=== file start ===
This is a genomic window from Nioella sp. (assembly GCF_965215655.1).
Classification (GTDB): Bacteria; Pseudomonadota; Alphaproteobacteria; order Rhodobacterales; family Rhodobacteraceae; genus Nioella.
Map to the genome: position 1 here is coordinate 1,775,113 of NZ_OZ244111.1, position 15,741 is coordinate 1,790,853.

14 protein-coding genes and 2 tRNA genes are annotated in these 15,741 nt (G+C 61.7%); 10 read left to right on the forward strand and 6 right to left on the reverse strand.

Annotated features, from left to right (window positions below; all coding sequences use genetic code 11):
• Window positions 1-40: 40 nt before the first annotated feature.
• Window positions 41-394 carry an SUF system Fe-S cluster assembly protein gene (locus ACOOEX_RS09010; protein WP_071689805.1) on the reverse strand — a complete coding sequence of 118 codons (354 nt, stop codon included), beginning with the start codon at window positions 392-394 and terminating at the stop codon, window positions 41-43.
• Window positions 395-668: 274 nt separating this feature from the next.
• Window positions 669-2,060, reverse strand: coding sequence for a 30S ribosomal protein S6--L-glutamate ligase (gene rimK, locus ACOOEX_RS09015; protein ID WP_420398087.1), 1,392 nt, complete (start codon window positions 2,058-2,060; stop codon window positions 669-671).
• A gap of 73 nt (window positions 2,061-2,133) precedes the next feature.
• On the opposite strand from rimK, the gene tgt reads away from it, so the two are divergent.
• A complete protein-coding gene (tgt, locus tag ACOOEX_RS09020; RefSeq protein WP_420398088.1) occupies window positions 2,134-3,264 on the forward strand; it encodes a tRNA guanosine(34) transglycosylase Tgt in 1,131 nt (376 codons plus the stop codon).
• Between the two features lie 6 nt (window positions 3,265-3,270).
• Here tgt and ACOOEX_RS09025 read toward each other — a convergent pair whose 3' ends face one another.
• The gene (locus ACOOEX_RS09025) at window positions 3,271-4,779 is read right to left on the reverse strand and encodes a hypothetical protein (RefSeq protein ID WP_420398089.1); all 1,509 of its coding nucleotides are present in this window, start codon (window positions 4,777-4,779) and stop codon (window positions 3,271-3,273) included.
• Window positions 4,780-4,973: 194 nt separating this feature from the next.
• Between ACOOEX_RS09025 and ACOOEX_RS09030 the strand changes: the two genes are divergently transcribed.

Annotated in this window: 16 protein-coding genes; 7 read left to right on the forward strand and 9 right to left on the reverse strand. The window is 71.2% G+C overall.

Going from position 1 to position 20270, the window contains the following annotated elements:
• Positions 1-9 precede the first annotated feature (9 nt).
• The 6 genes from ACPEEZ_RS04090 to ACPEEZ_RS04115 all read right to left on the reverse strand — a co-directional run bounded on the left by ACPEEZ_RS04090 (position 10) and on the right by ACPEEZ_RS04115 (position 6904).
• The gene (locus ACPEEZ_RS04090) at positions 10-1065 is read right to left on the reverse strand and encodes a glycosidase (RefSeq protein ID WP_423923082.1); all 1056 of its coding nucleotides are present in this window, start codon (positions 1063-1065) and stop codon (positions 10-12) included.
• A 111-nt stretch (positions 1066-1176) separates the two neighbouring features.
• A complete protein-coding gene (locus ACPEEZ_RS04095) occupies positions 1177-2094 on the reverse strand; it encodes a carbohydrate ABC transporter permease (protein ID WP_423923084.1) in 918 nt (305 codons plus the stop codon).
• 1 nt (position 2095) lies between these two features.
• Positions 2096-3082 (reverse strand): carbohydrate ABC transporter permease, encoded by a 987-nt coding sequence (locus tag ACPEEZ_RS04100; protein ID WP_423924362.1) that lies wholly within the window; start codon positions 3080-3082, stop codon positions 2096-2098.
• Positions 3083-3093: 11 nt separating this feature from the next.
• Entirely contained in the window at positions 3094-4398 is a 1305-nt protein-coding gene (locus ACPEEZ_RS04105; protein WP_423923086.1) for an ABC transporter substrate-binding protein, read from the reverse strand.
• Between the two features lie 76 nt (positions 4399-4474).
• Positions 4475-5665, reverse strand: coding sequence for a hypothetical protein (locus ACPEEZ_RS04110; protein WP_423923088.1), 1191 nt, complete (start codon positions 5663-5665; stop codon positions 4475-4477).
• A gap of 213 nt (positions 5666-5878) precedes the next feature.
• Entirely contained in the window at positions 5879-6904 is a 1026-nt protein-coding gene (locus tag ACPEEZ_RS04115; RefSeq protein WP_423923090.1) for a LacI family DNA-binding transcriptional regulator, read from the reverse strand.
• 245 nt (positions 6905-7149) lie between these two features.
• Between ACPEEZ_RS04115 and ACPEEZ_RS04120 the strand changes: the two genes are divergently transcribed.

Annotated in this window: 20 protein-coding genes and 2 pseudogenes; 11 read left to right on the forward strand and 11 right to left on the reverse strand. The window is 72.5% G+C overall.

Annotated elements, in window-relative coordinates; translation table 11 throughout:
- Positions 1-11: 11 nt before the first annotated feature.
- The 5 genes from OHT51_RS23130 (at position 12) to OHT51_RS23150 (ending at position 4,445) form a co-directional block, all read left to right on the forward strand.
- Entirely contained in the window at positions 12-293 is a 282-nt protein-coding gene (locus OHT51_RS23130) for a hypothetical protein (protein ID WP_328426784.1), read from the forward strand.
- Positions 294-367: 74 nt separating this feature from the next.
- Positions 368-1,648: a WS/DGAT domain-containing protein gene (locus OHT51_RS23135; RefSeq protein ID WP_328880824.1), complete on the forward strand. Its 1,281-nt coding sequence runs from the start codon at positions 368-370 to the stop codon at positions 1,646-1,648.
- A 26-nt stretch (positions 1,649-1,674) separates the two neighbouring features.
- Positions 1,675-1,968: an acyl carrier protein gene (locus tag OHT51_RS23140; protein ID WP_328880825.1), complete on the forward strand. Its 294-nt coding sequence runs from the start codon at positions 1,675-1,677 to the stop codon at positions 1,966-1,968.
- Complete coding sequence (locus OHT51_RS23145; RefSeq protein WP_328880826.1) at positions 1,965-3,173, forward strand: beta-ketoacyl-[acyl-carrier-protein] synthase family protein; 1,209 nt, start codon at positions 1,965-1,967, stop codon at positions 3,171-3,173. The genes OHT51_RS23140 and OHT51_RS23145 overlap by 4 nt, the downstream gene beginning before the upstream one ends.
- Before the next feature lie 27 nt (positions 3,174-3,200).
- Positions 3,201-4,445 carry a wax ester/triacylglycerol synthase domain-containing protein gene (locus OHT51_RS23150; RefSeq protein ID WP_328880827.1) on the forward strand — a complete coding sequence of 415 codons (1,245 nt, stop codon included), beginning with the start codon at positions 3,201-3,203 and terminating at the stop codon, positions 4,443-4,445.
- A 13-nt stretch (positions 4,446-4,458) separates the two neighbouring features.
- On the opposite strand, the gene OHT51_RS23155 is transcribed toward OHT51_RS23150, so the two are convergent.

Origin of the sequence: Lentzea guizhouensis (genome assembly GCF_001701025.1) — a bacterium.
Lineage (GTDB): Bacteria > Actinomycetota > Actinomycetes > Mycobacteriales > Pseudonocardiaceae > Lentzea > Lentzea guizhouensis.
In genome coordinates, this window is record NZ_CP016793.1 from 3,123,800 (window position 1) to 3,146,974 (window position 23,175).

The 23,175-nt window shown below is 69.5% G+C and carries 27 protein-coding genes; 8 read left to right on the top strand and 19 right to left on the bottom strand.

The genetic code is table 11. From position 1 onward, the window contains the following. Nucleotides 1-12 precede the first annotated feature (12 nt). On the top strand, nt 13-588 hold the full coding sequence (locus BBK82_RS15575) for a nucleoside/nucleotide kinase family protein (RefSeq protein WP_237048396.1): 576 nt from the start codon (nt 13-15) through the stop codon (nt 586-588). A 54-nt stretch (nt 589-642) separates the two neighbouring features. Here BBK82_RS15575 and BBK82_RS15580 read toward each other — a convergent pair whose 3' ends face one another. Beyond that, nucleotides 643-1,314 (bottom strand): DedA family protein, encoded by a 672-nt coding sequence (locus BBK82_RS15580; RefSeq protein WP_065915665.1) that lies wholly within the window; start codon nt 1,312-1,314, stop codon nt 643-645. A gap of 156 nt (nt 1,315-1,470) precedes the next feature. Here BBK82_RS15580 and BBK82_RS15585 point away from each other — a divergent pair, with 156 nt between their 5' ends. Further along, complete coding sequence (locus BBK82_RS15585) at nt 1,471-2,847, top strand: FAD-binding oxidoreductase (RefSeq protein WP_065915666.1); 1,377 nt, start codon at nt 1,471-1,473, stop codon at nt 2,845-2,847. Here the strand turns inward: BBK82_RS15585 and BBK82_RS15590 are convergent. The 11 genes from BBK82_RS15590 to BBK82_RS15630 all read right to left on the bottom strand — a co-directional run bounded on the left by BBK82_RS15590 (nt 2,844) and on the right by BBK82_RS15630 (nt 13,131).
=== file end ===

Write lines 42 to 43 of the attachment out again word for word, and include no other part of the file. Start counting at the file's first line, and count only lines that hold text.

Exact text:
- A 26-nt stretch (positions 1,649-1,674) separates the two neighbouring features.
- Positions 1,675-1,968: an acyl carrier protein gene (locus tag OHT51_RS23140; protein ID WP_328880825.1), complete on the forward strand. Its 294-nt coding sequence runs from the start codon at positions 1,675-1,677 to the stop codon at positions 1,966-1,968.